This morning The Planetary Society hosted a small press conference to talk about their “Visions of Mars” DVD that is on the Mars Phoenix spacecraft, set to land later today. It was a rather straightforward press conference until a surprise guest showed up: Congressman John Culberson (R-TX), who was in town to observe the landing. “I am here today to express my support, and the support of our subcommittee on appropriations [Culberson is a member of appropriations subcommittee whose jurisdiction includes NASA], for the United States to maintain its leadership position in the exploration of outer space, and our preeminent position when it comes to the scientific research that is the inevitable spinoff of the space program,” Culberson, wearing a blue polo shirt with the Phoenix mission logo on it, said in a brief statement during the press conference.
Culberson didn’t delve too deeply into policy issues during his statement, instead discussing the importance of space exploration as “an insurance policy” for national prosperity and security, and heaping praise on the space program and, in particular, JPL. “The Jet Propulsion Laboratory is, in my opinion, the gold standard that has been set for all of NASA,” he said. Then, perhaps remembering that he represents a district in the Houston area, he slightly amended his remarks. “The Johnson Space Center, on the manned side, does a magnificent job and they set the gold standard—well, the Johnson Space Center sets the gold standard for the manned program. I believe JPL sets the gold standard for the unmanned program.”
I talked with Culberson briefly on his way out the door after his statement. I asked him what the odds of actually getting an appropriations bill done for FY 2009 versus another year-long continuing resolution. “We’ll get a bill out, but it will be after the election,” he said. He said that he’s optimistic about getting additional money for NASA, noting the $200 million the Senate added to the war supplemental. The House version doesn’t include that money, but Culberson said he will be on the conference committee that will reconcile the two versions and that he will be “aggressively working to preserve it.” “I’m optimistic,” he concluded. “I think we’ve got a really decent shot at it.” On the authorization bill, he said he hadn’t not looked at it in detail yet but planned to “go through it this week with a fine-toothed comb”.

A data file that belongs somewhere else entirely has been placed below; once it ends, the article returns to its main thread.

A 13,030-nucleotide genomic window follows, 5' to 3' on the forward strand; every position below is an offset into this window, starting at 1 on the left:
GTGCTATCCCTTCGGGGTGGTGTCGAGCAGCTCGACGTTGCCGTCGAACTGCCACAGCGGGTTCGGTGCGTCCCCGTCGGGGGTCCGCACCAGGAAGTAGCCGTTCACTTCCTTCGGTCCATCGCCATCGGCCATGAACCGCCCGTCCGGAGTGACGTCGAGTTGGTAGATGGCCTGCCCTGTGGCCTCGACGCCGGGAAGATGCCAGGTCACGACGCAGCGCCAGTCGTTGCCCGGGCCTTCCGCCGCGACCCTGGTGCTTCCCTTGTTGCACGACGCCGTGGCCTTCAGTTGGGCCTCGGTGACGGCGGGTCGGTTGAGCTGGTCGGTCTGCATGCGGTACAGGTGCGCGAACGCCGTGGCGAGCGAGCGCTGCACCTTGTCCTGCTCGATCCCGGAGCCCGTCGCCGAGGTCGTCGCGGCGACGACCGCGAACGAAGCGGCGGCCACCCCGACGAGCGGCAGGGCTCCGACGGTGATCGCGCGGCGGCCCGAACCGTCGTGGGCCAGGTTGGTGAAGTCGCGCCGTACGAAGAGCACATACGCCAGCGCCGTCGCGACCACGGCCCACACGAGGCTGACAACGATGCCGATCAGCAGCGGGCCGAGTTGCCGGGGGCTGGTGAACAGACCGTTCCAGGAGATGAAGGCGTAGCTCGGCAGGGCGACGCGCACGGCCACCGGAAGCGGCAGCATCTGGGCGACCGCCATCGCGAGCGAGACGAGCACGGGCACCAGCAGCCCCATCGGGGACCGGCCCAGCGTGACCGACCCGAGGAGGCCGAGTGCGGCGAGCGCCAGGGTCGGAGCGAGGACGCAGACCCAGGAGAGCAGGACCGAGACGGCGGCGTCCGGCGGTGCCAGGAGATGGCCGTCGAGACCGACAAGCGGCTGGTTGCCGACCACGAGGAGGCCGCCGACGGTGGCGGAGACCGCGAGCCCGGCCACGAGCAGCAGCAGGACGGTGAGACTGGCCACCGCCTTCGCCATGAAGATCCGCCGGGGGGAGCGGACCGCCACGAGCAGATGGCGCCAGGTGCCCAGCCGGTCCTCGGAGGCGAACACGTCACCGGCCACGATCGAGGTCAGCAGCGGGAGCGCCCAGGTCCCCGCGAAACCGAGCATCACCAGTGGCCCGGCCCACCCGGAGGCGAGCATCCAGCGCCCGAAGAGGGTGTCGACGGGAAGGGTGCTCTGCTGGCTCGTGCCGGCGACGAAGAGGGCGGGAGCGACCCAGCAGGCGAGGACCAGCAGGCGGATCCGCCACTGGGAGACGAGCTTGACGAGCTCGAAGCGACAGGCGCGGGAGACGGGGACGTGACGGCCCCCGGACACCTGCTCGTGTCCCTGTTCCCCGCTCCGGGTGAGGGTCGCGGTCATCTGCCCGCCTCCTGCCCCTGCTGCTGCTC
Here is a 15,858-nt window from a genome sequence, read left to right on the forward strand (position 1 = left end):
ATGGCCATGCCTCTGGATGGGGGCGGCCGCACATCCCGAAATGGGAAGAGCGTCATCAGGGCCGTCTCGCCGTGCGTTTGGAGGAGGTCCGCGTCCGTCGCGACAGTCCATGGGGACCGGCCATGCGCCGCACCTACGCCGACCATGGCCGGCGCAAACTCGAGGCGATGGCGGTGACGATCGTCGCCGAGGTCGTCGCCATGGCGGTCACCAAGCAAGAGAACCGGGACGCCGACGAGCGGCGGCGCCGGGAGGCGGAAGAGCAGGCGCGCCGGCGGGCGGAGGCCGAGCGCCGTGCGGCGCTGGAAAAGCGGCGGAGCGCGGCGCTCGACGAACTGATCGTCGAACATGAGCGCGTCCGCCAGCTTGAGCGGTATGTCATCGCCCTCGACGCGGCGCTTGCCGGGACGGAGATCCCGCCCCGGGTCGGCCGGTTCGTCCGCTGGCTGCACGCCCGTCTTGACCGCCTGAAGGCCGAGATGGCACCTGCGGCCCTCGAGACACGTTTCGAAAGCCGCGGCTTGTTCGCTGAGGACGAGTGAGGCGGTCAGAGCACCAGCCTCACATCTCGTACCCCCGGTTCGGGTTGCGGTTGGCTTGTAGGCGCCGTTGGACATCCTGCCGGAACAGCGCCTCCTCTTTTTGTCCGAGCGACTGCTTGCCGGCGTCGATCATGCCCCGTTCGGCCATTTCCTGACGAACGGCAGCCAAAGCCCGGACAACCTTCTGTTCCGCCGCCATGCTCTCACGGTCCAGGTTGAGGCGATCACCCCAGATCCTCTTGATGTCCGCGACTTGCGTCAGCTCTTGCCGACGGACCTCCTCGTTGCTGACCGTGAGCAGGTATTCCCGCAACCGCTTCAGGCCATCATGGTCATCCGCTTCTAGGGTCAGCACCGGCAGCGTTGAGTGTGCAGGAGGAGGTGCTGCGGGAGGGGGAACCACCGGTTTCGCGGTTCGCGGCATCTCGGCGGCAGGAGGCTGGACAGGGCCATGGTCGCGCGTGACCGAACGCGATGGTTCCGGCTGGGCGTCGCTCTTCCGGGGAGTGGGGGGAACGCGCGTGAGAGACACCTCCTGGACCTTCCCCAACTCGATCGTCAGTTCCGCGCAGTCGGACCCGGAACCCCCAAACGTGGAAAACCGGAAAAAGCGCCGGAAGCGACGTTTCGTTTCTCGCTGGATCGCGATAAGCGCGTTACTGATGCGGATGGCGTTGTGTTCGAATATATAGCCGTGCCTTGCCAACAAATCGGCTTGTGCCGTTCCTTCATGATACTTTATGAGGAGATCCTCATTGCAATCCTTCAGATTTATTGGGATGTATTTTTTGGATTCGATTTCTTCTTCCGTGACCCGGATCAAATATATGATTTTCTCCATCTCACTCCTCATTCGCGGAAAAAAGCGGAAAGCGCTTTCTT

Both Culberson and Planetary Society executive director Lou Friedman, who introduced Culberson, noted that the Congressman came out here on his own out of his own personal interest in the landing. This is not unusual for Culberson: a few years ago he attended an outer planets session of an AAAS conference in Washington on a Saturday morning, sitting through most of the session and speaking only briefly during a Q&A session. And to further cement his space geek credentials, at the end of his statement he held up his smartphone and announced that he would using it to stream the landing event live from the control room, through a service called Qik. (As you can see from the link he has already been there, testing it out.) “So I think I’ll be the first congressman to be broadcasting live from the control room,” he said.